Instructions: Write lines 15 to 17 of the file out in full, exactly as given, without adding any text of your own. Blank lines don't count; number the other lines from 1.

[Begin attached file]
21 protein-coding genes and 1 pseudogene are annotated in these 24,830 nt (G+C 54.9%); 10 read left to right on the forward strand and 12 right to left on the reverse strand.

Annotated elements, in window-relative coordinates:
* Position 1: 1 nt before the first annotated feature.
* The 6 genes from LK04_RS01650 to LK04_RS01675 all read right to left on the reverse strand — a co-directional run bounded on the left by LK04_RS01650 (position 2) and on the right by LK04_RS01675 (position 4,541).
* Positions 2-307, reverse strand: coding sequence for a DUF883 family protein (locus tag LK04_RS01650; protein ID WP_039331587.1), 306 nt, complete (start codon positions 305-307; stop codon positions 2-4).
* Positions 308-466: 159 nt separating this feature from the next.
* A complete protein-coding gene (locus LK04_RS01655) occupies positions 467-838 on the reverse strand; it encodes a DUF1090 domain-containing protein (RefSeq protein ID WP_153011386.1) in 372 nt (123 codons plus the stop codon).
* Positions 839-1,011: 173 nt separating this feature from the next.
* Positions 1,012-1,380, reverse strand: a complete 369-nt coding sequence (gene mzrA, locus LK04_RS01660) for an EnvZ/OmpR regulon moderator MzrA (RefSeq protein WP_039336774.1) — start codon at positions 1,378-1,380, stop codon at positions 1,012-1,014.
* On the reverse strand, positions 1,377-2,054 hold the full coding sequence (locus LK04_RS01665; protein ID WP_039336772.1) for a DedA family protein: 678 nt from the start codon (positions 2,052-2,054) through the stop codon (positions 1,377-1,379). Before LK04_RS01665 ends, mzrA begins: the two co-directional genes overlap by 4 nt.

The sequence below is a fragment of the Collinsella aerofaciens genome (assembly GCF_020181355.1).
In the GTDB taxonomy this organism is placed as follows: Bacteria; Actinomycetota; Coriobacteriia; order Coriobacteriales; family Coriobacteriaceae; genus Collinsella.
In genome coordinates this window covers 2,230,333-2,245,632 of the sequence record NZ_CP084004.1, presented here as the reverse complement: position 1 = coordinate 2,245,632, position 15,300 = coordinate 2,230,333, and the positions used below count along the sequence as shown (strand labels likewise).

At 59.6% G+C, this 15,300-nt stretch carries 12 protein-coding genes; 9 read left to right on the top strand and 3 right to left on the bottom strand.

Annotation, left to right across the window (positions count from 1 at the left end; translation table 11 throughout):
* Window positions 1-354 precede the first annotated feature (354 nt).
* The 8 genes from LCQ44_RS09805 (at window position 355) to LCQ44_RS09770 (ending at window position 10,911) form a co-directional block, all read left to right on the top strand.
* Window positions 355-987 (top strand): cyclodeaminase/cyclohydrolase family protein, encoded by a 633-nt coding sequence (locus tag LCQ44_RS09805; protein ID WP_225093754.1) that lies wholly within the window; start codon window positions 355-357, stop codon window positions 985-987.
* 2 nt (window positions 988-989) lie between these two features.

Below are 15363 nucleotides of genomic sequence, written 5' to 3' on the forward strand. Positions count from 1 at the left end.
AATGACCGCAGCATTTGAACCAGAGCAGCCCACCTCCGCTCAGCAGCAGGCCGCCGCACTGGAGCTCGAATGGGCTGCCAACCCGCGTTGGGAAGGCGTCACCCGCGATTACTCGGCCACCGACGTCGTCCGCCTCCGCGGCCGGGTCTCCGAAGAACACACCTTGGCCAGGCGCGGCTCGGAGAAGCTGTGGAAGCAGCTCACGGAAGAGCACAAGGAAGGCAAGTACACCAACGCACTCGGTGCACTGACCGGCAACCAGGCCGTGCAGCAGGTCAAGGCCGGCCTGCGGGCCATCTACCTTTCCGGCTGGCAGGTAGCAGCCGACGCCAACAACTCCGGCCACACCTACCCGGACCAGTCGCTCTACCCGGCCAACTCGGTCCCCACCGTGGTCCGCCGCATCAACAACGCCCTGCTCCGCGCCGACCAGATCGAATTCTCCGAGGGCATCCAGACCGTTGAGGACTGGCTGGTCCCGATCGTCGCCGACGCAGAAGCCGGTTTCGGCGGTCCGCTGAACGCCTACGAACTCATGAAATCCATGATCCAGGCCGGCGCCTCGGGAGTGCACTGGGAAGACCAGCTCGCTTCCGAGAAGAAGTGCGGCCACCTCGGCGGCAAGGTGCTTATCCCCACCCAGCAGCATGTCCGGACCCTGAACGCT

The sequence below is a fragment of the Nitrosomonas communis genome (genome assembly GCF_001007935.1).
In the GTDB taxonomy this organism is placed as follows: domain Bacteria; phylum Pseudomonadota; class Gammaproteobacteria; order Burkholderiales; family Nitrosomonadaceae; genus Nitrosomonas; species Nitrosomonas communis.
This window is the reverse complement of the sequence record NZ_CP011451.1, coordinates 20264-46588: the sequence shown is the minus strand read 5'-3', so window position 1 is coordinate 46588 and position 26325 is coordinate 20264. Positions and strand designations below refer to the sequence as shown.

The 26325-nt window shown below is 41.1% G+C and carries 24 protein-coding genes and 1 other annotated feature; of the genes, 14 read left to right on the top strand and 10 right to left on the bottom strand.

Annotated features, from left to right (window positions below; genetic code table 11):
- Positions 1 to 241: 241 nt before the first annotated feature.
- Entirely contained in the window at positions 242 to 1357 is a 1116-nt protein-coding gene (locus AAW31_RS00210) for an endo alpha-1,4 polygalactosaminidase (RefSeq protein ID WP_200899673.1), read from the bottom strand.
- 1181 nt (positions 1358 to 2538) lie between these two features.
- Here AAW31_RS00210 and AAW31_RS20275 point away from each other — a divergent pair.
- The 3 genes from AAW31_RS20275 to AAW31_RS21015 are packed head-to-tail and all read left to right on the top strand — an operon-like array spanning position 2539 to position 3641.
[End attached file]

Annotation, left to right across the window (positions count from 1 at the left end; translation table 11 throughout):
* Window positions 1-354 precede the first annotated feature (354 nt).
* The 8 genes from LCQ44_RS09805 (at window position 355) to LCQ44_RS09770 (ending at window position 10,911) form a co-directional block, all read left to right on the top strand.